Stronger Freedom to Read Act introduced in New Jersey

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Pennsylvania is but one of many states in which libraries have come under siege by extremist right-wing activists. Neighboring New Jersey is also in the midst of its own culture war. In response, NJ lawmakers recently introduced a revised Freedom to Read Act in that state’s legislature.

S2421, co-sponsored by State Sens. Andrew Zwicker (D-Middlesex) and Maria Teresa Ruiz (D-Essex), is an attempt to protect New Jersey’s libraries from the expanding threat of book bans, as well as librarians, who are facing increasing threats of harassment and actual violence. As is standard procedure, the bill was referred to the Senate Education Committee on Jan. 29 for debate.

Speaking to a group of library supporters who had gathered in anticipation of the North Hunterdon-Voorhees school board meeting, Senator Zwicker said, “It’s unbelievable that this is 2024 and we are again talking about this. This [bill] is going to be the gold standard for the whole country.”

At presstime, calls for comment to the offices of Sen. Zwicker and Sen. Ruiz have not been returned.

This is not the first time a bill to protect libraries has been introduced in New Jersey. A weaker version of this bill had been introduced in last year’s legislative session, but ended up dying in committee. By all accounts, S2421 is much stronger than last year’s failed version.

The current bill specifically states, “…[I]t is necessary and proper for the Legislature to protect the freedom of New Jersey’s residents to read, for school libraries and public libraries to acquire and maintain materials without external limitations, to recognize that school library media specialists and librarians are trained to curate and develop collections, and to protect school library media specialists and librarians from unnecessary and unwarranted harassment and defamation for performance of their duties.”

The bill would further require school boards to establish and codify how materials are challenged in the library. Challenges to material would be limited to those who have a vested interest in the institution, such as educators, students, or parents in the district. Challenged materials would remain on shelves throughout the process, and the makeup of the team reviewing materials would include educators, administrators and librarians.

The bill specifically singles out protections for librarians and library workers. In addition to efforts to ban books and materials with diversity, equity and inclusion and LGBTQ+ content, conservative activists have engaged in campaigns of harassment and defamation against librarians, characterizing them at board meetings and on social media as “groomers” and “pornographers.”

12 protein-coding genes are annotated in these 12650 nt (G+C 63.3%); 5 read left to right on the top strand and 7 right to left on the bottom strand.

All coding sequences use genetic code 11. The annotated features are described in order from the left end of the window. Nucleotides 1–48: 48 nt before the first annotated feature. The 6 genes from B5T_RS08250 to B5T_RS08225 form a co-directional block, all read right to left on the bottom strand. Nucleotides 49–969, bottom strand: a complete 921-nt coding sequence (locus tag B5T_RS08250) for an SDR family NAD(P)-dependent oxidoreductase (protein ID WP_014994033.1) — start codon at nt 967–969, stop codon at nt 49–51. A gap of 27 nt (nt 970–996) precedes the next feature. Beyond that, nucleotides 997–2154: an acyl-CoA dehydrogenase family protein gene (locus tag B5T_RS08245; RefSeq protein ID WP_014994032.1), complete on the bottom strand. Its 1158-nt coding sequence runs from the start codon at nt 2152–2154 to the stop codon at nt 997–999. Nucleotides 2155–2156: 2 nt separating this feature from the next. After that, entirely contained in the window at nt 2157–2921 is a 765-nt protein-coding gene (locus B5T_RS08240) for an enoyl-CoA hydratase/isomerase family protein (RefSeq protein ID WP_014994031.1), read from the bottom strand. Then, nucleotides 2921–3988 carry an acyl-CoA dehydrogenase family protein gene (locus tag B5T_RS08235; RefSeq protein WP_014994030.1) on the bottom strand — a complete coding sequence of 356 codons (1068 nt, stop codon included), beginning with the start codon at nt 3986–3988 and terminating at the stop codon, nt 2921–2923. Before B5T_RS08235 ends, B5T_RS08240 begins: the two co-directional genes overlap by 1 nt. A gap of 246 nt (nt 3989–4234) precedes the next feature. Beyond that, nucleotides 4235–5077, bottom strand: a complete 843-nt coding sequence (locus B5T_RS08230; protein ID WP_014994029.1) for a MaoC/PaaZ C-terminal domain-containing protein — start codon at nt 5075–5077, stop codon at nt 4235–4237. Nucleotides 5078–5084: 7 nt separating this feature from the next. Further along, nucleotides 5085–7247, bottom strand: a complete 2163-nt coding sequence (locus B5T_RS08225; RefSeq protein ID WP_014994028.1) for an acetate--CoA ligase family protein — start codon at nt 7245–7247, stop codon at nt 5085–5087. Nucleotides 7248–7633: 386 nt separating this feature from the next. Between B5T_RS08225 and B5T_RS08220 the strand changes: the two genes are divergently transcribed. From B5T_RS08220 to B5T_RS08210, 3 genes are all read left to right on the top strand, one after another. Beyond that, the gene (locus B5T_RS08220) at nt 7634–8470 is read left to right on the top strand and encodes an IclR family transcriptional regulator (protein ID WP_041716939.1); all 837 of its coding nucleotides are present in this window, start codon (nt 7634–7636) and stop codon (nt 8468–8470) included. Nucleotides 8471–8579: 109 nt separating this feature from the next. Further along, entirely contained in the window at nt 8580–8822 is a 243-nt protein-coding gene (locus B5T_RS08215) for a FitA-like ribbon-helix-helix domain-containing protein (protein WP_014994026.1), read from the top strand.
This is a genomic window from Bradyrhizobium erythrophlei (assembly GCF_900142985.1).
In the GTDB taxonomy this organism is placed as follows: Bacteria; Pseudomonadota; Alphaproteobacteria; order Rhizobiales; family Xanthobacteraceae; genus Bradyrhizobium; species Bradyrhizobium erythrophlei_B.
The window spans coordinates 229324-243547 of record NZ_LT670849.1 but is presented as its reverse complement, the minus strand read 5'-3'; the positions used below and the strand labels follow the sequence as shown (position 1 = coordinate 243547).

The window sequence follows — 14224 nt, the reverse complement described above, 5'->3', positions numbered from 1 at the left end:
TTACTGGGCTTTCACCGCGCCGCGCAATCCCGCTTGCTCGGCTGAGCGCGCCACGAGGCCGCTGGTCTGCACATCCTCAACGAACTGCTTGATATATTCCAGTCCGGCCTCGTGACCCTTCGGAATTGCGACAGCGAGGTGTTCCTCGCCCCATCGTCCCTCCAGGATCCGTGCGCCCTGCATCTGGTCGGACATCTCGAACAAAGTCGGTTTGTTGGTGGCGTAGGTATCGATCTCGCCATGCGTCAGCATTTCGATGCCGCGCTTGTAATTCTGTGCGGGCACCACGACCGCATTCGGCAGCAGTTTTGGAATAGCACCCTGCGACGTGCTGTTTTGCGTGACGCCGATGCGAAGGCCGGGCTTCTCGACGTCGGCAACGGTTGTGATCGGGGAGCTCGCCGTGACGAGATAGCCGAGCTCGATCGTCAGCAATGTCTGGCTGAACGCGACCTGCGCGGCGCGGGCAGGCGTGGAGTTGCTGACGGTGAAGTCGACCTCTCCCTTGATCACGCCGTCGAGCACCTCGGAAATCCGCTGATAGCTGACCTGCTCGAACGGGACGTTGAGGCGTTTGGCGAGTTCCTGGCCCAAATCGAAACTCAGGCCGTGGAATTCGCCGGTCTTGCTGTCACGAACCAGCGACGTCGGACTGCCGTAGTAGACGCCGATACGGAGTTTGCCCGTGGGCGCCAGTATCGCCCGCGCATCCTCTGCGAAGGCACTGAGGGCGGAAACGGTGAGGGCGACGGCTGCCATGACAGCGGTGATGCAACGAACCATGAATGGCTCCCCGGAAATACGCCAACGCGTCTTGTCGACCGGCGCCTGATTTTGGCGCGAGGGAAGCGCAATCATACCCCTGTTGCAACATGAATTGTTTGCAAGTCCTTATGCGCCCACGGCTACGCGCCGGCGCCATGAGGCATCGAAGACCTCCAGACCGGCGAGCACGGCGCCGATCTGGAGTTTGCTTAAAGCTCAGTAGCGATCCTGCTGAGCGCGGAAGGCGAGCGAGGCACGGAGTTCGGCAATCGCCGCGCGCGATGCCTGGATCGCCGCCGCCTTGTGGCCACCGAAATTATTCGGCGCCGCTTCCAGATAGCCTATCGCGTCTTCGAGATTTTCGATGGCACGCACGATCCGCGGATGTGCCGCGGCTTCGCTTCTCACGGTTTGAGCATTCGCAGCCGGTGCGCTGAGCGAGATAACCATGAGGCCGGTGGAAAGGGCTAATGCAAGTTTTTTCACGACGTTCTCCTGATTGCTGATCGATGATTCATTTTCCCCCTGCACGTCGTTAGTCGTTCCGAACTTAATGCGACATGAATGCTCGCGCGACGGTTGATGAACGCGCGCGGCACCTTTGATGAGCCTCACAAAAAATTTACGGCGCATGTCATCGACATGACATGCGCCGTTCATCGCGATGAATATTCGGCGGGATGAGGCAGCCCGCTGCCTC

The New Jersey Library Association, in conjunction with the New Jersey Association of School Librarians and the New Jersey Education Association, released a public statement in response to the increasingly aggressive attacks against libraries and librarians in the state.

The statement reads, “[We] have watched, with concern, the growing number of coordinated attempts of censorship and suppression in schools and libraries in New Jersey and across the country. Many of these attacks are targeting materials and programs that address race, racism, sexuality, and gender identity and expression. New Jersey school, public, and academic library workers are being defamed, harassed and threatened in public school board meetings, public library board of trustees meetings, on social media and on public media. Their professionalism, honor, work ethics and performance are being questioned, judged and vilified.”

The bill not only provides legal protections for library workers, it spells out a procedure for legal redress and damages for those who are targeted.

The American Library Association is another organization that has been targeted by right-wing extremists for its efforts to help libraries combat book bans. It has been a major player in the lobbying effort to convince state legislatures to pass bills like New Jersey’s Freedom to Read Act.

In a written statement shared with PGN, Deborah Caldwell-Stone, director of ALA’s Office for Intellectual Freedom, said, “ALA deeply appreciates elected officials who recognize the role of libraries as institutions that foster literacy and a love for learning. State legislatures have an increasing interest in legislation that bans book bans, and ALA sees that as a call to everyone to stand up against censorship and call it what it is, a threat to our children’s education, to our civil liberties and individual freedoms and to our democracy.”

New Jersey joins the ranks of several states where library protection legislation has been introduced and is currently winding its way through the legislative process. These states include Massachusetts, Colorado, Kansas, New Mexico, Illinois and Washington state.

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